Note ab = (-1)(-1)ab, let x = ab and you get x = (-1)(-1)x which is x = -1(-1x) or simply x = -(-x).

Essentially that's the more general idea for what you are trying to prove.
 
  • #13
HallsofIvy
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But what if you are not working in the real numbers? The OP never did say what x was nor what course this is. -x can be defined for x a member of any group (with additive notation). The idea given in the first response, that we can multiply on both sides by "-1", also doesn't work is we have a group (and so no "multiplication").

What is being asked here is really a proof that the "negative" or inverse for the group operation is "dual"- that is that the "negative of the negative" is the original element.

For any group, using additive notation and with 0 as the group identity, -x is defined as the member of the group such that x+ (-x)= 0 and (-x)+ x= 0. Letting y= -x, we have y+ x= 0 and x+ y= 0. From the definition, it follows that x is the inverse of y- and if you have already proved that negatives are unique in a group, that x is the inverse of -x or x= -(-x).
 
  • #14
This can be proved using field axioms of real numbers

take y = -x
from additive identity field axiom, x + 0 = x
-> 0 = x - x (eq 1)
-> 0 = x + (-x)
-> 0 = x + y (eq 2)

-x is short form of 0-x

Now -(-x) = 0-(-x)

= 0-(0-x)
= x+y -(x+y-x) from eq 2
= x+y-(y+x-x) from commutativity field axiom
= x+y-(y+(x-x)) from associativity field axiom
= x+y-(y + 0) using eq 1
= x+y-(y) from additive identity field axiom
= x+y-y = x+(y-y) from associativity field axiom
= x + 0 (since y-y = 0 as a consequence of additive identity field axiom as shown in eq 1, for any real y)
= x (from additive identity field axiom)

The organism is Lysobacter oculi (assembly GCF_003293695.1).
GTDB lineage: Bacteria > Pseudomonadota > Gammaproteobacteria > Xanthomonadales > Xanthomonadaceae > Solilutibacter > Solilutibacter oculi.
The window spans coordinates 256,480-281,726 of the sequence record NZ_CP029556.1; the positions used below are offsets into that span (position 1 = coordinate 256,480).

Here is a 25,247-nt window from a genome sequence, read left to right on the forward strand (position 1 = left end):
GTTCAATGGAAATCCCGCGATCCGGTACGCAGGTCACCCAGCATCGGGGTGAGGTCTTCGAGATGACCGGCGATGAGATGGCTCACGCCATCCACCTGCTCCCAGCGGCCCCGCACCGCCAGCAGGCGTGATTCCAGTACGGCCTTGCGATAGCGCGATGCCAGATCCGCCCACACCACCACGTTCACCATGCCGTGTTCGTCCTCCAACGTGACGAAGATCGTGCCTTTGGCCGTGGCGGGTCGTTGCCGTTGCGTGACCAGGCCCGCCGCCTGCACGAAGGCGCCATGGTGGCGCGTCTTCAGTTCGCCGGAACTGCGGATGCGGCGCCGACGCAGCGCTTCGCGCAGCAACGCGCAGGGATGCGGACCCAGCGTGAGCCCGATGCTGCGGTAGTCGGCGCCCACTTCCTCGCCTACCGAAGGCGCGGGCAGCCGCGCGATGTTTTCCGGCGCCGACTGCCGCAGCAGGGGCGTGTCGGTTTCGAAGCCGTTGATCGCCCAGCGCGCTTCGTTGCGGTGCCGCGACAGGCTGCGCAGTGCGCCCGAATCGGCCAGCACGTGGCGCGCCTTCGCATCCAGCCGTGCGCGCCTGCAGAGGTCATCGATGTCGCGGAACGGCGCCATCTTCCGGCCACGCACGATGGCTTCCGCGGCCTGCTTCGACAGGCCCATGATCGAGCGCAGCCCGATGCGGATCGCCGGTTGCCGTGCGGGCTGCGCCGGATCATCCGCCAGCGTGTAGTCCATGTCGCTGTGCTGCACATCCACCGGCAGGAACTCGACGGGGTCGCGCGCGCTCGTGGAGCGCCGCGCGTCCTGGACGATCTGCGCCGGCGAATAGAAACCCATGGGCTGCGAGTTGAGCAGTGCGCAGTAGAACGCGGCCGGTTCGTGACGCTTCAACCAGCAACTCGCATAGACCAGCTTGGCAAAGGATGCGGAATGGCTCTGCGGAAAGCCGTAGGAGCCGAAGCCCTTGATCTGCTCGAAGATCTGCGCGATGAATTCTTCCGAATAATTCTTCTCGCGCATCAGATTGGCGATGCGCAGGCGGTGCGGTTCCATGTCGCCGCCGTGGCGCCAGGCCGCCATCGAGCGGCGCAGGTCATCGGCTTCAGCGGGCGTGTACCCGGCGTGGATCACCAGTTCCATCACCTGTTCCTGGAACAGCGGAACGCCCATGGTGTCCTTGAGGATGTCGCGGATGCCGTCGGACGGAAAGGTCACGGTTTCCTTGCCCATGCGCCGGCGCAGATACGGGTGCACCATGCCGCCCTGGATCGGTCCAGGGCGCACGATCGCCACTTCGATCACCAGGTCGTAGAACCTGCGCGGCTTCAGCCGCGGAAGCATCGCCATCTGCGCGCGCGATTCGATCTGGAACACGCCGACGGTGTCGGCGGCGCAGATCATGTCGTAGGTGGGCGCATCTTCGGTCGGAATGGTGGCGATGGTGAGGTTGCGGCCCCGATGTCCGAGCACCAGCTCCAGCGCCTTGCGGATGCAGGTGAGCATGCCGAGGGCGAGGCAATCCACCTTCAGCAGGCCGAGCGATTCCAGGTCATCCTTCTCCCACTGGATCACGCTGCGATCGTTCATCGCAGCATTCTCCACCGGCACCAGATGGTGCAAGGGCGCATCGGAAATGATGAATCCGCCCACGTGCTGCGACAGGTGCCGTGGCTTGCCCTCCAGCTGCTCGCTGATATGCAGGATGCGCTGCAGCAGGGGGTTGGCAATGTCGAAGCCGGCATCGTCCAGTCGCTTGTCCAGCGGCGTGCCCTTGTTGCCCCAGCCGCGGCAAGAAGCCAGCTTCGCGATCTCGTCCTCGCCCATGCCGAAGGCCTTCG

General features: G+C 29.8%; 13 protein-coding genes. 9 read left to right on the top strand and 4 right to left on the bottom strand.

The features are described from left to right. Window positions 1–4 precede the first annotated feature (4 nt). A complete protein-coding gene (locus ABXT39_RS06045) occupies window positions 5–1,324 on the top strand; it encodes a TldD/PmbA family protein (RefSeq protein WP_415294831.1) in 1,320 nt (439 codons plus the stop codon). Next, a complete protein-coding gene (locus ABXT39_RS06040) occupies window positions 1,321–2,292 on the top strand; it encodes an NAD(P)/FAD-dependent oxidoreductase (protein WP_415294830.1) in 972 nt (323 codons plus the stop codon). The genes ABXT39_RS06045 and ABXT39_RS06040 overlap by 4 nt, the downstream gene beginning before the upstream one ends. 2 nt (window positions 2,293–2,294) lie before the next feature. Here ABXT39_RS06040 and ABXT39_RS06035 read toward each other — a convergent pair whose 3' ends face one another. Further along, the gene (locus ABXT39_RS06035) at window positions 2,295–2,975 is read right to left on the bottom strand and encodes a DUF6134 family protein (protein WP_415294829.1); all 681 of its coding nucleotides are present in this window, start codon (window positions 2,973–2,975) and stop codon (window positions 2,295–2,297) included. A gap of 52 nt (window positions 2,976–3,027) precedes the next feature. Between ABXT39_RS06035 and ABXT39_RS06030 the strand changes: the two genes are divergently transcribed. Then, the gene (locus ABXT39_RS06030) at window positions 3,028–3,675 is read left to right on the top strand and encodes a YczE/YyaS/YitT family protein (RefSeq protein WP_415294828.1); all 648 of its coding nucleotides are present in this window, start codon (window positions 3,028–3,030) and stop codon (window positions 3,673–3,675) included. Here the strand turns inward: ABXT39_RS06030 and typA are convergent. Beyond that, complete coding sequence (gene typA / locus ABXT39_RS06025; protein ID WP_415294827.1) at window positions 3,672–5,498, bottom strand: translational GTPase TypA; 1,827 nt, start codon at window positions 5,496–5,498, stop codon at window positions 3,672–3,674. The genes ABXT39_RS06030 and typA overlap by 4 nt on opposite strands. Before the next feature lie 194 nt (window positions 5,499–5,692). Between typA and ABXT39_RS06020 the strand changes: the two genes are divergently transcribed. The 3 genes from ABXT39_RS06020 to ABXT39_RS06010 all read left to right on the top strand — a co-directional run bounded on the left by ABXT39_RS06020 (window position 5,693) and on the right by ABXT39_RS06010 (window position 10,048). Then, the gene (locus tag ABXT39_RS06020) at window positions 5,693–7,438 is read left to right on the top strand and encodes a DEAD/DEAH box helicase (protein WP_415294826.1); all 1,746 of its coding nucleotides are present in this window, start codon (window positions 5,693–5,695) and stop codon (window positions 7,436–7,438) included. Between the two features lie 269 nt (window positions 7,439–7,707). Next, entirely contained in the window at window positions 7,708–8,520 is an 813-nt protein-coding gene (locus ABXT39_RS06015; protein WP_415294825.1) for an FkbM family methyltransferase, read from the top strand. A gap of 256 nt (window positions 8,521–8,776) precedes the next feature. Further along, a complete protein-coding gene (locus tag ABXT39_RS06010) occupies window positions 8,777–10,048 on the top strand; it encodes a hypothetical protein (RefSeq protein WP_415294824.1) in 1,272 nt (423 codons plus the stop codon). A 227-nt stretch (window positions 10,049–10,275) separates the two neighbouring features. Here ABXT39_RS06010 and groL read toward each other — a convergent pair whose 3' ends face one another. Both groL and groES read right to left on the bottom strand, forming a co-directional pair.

• #15
Using Axioms of real numbers:
Lemma 1: 0 is unique.
Suppose it is not, suppose b + a = a
so b = 0 + b = 0, b = 0

Lemma 2: 0x = 0 for all x
0x + x = (0 + 1) x = 1x = x.
0x + x = x, by lemma 1, 0x = 0

Lemma 3: Additive Inverse is unique
suppose a + b = 0 and a + c = 0
then c = c + 0 = c + (a + b) = (c + a) + b = 0 + b = b
c = b

Lemma 4: -x = -1x
-1x + x = (-1 + 1) x = 0x
by lemma 2, 0x = 0
so -1x + x = 0, so -1x is the additive inverse of x
by lemma 3, -1x = -x

Now Claim -(-x) = x
Proof: -(-x) + -x lemma 4 and distributive law
= -1 (-x + x) additive inverse
= -1(0) additive neutral
= 0

so -(-x) is the additive inverse of -x, by lemma 4
-(-x) = x
 
  • #16
28
0
x = x
x + (-x) = x + (-x) = 0
-1[x + (-x)] = -1.x + {-1(-x)}
-1.0 = -x + {-(-x)}

by adding x to boh sides

x + (-1.0) = x + [(-x) + {-(-x)}]
x + 0 = [x + (-x)] + {-(-x)}
x = 0 + {-(-x)}
x = -(-x)
 
  • #17
lurflurf
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I would start with by the definition of additive inverse

-x+-(-x)=0
I adding x to each side is allowed we have
x+(-x+-(-x))=0+x
 
  • #18
These are all wrong, unfortuntely. You can't use what you are trying to prove in your proof.

Everyone has said basically, let x + -(-x) = 0 but that is exactly what you are trying to prove!!

Here's the proof (using only field axioms):

0 = 0
-(-x) + [-(x) + x] = [(-(-x) + (-x))] + x
-(-x) + 0 = [(-1)(-x) + (1)(-x))] + x
-(-x) = (-x)[(1-1)] + x (factor out -x)
-(-x) = (-x)(0) + x
-(-x) = x

Q.E.D.
 
  • #19
PeroK
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These are all wrong, unfortuntely. You can't use what you are trying to prove in your proof.

Everyone has said basically, let x + -(-x) = 0 but that is exactly what you are trying to prove!!

Here's the proof (using only field axioms):

0 = 0
-(-x) + [-(x) + x] = [(-(-x) + (-x))] + x
-(-x) + 0 = [(-1)(-x) + (1)(-x))] + x
-(-x) = (-x)[(1-1)] + x (factor out -x)
-(-x) = (-x)(0) + x
-(-x) = x

Q.E.D.

You do realise, of course, that the previous post in this thread was over 3 years ago!
 
  • #20
SammyS
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You do realise, of course, that the previous post in this thread was over 3 years ago!
Right!
Furthermore:
Two are from 2013, one before that is from 2010 and the earlier ones as well as the OP are from 2008 .
 
  • #21
PeroK
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Right!
Furthermore:
Two are from 2013, one before that is from 2010 and the earlier ones as well as the OP are from 2008 .

The OP, let's hope, has graduated by now!
 
  • #22
93
9
JasonMorand, I think that stupidmath's proof is valid.

He proves it essentially the same way you do -- by claiming 0 = 0.